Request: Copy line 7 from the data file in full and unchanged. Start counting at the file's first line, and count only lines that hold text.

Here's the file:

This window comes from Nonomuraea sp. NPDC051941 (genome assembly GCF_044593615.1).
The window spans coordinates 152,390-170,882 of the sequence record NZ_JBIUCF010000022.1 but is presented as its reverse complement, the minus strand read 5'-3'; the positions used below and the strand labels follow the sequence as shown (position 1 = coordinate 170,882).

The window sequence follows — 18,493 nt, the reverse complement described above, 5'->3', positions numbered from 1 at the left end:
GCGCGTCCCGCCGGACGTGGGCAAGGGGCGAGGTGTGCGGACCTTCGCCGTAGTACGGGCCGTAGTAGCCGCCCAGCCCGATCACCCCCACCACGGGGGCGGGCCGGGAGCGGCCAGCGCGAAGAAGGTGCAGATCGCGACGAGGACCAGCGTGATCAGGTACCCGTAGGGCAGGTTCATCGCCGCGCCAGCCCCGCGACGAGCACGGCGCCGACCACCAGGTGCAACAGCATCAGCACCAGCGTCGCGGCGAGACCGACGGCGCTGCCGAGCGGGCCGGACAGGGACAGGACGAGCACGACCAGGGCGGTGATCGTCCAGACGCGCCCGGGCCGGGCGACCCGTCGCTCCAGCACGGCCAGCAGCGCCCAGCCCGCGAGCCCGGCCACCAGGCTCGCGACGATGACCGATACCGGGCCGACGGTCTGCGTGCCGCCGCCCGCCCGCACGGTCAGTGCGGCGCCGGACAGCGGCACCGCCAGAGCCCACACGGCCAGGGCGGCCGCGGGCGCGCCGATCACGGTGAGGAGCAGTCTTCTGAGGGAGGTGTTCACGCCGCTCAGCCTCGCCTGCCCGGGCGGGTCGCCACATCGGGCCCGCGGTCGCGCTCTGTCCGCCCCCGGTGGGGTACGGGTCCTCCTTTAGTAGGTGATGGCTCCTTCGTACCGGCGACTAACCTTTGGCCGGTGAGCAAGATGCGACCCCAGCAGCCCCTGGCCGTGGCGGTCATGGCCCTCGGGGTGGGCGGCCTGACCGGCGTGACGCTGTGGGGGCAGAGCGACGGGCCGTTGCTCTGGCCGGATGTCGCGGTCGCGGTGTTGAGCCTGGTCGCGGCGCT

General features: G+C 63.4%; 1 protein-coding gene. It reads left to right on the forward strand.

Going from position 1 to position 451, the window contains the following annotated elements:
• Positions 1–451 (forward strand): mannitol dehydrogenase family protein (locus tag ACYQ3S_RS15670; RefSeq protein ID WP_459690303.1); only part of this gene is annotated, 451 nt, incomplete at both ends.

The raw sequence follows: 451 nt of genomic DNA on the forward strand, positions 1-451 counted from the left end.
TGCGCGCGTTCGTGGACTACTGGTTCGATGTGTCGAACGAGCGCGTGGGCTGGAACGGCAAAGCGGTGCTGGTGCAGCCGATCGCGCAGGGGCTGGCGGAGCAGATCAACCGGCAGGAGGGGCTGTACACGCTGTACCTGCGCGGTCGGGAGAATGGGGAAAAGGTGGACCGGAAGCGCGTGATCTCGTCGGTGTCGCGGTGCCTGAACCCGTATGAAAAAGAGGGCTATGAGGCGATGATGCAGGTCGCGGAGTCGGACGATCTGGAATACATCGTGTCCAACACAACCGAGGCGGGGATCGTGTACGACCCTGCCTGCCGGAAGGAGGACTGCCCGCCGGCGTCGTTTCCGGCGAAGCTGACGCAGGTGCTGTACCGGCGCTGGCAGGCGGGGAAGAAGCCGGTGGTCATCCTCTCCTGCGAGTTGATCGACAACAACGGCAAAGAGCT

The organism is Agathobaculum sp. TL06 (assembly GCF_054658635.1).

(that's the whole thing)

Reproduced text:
• Positions 1–451 (forward strand): mannitol dehydrogenase family protein (locus tag ACYQ3S_RS15670; RefSeq protein ID WP_459690303.1); only part of this gene is annotated, 451 nt, incomplete at both ends.